Gateway to the Classics: Wild-Flower Study by Anna Botsford Comstock
Wild-Flower Study by  Anna Botsford Comstock



Photo by Cyrus Crosby.


"The worst weed in corn may be—corn."

—Professor I. P. Roberts.

Nature is the great farmer. Continually she sows and reaps, making all the forces of the universe her tools and helpers; the sun's rays, wind, rain and snow, insects and birds, animals small and great, even to the humble burrowing worms of the earth—all work mightily for her, and a harvest of some kind is absolutely sure. But if man interferes and insists that the crops shall be only such as may benefit and enrich himself, she seems to yield a willing obedience, and under his control does immensely better work than when unguided. But Dame Nature is an "eye-servant." Let the master relax his vigilance for ever so short a time, and among the crops of his desire will come stealing in the hardy, aggressive, and to him, useless plants that seem to be her favorites.

A weed is a plant growing where we wish something else to grow, and a plant may, therefore, be a weed in some locations and not in others. The mullein is grown in greenhouses in England as the American velvet-plant. Our grandmothers considered "butter-and-eggs," a pretty posy, and planted it in their gardens, wherefrom it escaped, and is now a bad weed wherever it grows. A weed may crowd out our cultivated plants, by stealing the moisture and nourishment in the soil which they should have; or it may shade them out by putting out broad leaves and shutting off their sunlight. When harvested with a crop, weeds may be unpalatable to the stock which feed upon it; or in some cases, as in the wild parsnip, the plant may be poisonous.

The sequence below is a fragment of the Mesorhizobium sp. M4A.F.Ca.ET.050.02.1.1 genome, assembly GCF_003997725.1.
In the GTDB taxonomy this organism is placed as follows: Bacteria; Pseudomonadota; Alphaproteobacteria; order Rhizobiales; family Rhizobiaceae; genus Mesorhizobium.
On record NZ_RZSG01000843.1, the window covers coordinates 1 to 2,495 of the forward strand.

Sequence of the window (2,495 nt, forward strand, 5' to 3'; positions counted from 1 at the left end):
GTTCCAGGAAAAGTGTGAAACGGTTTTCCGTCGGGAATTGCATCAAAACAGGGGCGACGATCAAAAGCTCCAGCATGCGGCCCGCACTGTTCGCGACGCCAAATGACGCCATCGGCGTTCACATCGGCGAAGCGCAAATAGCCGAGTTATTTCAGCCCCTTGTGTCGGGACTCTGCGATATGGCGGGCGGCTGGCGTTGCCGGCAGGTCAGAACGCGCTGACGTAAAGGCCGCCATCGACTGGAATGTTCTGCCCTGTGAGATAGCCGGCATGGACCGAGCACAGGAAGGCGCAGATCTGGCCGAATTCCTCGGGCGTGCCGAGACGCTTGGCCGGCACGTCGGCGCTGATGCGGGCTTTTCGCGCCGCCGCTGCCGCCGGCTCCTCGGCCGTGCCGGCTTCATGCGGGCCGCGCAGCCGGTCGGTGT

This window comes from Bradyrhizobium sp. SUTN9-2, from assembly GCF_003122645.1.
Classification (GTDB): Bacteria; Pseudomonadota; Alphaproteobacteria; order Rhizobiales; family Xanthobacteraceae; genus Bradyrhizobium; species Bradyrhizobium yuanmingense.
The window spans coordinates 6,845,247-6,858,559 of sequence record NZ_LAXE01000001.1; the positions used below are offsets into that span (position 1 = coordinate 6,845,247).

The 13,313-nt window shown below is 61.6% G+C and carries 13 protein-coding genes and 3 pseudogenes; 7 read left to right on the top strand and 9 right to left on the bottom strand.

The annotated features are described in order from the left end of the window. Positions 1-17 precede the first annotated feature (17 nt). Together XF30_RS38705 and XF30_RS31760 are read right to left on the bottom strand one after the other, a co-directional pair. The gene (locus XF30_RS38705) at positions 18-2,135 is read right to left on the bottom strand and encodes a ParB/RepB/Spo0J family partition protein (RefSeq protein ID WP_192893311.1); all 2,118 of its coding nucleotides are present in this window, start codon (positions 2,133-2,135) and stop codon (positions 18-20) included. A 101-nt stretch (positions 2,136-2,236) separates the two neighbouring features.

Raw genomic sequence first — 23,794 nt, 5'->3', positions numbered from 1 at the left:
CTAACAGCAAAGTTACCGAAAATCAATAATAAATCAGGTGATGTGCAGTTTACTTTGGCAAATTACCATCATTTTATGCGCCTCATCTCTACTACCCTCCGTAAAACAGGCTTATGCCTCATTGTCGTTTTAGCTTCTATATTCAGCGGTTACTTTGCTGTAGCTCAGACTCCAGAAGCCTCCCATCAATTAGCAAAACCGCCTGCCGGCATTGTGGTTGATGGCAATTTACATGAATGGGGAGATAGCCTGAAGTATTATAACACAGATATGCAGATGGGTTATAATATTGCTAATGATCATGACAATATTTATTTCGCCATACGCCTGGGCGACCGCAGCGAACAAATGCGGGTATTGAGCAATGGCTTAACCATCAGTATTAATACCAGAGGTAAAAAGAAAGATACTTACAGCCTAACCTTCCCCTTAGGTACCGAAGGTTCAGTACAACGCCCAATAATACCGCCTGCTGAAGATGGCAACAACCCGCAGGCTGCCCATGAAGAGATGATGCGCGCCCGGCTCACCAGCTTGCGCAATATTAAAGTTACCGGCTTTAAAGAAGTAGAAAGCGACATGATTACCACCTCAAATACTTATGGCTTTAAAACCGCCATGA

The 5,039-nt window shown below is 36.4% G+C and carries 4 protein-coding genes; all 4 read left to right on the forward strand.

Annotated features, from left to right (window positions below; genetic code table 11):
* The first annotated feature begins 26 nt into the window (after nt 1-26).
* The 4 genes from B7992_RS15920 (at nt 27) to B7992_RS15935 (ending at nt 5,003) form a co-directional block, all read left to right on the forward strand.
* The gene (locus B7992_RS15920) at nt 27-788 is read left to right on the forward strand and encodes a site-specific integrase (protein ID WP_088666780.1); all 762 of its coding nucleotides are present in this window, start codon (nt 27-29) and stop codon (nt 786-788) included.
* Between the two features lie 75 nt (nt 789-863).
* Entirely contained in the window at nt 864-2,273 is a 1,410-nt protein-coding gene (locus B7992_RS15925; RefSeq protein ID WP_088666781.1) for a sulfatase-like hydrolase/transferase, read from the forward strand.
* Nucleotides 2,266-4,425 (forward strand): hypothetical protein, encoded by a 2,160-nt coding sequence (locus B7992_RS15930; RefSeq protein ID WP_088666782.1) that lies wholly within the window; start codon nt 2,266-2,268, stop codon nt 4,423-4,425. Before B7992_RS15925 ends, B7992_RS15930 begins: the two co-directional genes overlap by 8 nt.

Each weed has its own way of winning in the struggle with our crops, and it behooves us to find that way as soon as possible in order to circumvent it. This we can only do by a careful study of the peculiarities of the species. To do this we must know the plant's life history; whether it is an annual, surviving the winter only in its seeds; or a biennial, storing in fleshy root or in broad, green leafy rosette the food drawn from the soil and air during the first season, to perfect its fruitage in the second year; or a perennial, surviving and springing up to spread its kind and pester the farmer year after year, unless he can destroy it "root and branch." Purslane is an example of the first class, burdock or mullein of the second, and the field sorrel or Canada thistle of the third. According to their nature the farmer must use different means of extermination; he must strive to hinder the annuals and biennials from forming any seed whatever; and where perennials have made themselves a pest, he must put in a "hoed crop," requiring such constant and thorough tillage that the weed roots will be deprived of all starchy food manufactured by green leaves and be starved out. Especially every one who plants a garden should know how the weeds look when young, for seedlings of all kinds are delicate and easy to kill before their roots are well established.

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